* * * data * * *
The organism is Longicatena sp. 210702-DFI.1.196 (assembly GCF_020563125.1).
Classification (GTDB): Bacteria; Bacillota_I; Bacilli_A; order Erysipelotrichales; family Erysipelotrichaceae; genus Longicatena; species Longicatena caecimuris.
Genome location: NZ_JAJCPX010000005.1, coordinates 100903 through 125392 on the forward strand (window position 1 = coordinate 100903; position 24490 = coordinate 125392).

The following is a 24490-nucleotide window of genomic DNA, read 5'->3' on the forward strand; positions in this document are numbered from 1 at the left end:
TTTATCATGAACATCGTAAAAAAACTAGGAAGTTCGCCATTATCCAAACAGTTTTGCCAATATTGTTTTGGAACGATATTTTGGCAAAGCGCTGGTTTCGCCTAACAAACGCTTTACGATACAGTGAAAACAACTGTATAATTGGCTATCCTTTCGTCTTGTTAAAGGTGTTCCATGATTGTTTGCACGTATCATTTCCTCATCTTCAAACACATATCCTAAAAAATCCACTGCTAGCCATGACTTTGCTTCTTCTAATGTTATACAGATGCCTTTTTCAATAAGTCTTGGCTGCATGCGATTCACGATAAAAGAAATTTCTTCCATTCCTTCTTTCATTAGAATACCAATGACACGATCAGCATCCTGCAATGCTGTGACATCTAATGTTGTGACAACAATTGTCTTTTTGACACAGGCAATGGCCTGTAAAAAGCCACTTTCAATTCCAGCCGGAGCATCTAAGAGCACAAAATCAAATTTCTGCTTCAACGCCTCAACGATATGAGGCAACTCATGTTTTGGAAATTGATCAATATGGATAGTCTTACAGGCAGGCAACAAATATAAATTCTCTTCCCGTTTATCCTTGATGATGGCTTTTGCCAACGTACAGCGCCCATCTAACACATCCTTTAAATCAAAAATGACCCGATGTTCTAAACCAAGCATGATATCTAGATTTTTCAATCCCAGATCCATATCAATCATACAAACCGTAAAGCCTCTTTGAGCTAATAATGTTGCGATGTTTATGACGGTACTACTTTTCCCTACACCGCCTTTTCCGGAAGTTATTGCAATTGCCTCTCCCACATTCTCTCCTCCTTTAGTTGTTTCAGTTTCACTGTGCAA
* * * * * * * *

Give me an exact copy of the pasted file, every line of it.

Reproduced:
The organism is Longicatena sp. 210702-DFI.1.196 (assembly GCF_020563125.1).
Classification (GTDB): Bacteria; Bacillota_I; Bacilli_A; order Erysipelotrichales; family Erysipelotrichaceae; genus Longicatena; species Longicatena caecimuris.
Genome location: NZ_JAJCPX010000005.1, coordinates 100903 through 125392 on the forward strand (window position 1 = coordinate 100903; position 24490 = coordinate 125392).

The following is a 24490-nucleotide window of genomic DNA, read 5'->3' on the forward strand; positions in this document are numbered from 1 at the left end:
TTTATCATGAACATCGTAAAAAAACTAGGAAGTTCGCCATTATCCAAACAGTTTTGCCAATATTGTTTTGGAACGATATTTTGGCAAAGCGCTGGTTTCGCCTAACAAACGCTTTACGATACAGTGAAAACAACTGTATAATTGGCTATCCTTTCGTCTTGTTAAAGGTGTTCCATGATTGTTTGCACGTATCATTTCCTCATCTTCAAACACATATCCTAAAAAATCCACTGCTAGCCATGACTTTGCTTCTTCTAATGTTATACAGATGCCTTTTTCAATAAGTCTTGGCTGCATGCGATTCACGATAAAAGAAATTTCTTCCATTCCTTCTTTCATTAGAATACCAATGACACGATCAGCATCCTGCAATGCTGTGACATCTAATGTTGTGACAACAATTGTCTTTTTGACACAGGCAATGGCCTGTAAAAAGCCACTTTCAATTCCAGCCGGAGCATCTAAGAGCACAAAATCAAATTTCTGCTTCAACGCCTCAACGATATGAGGCAACTCATGTTTTGGAAATTGATCAATATGGATAGTCTTACAGGCAGGCAACAAATATAAATTCTCTTCCCGTTTATCCTTGATGATGGCTTTTGCCAACGTACAGCGCCCATCTAACACATCCTTTAAATCAAAAATGACCCGATGTTCTAAACCAAGCATGATATCTAGATTTTTCAATCCCAGATCCATATCAATCATACAAACCGTAAAGCCTCTTTGAGCTAATAATGTTGCGATGTTTATGACGGTACTACTTTTCCCTACACCGCCTTTTCCGGAAGTTATTGCAATTGCCTCTCCCACATTCTCTCCTCCTTTAGTTGTTTCAGTTTCACTGTGCAA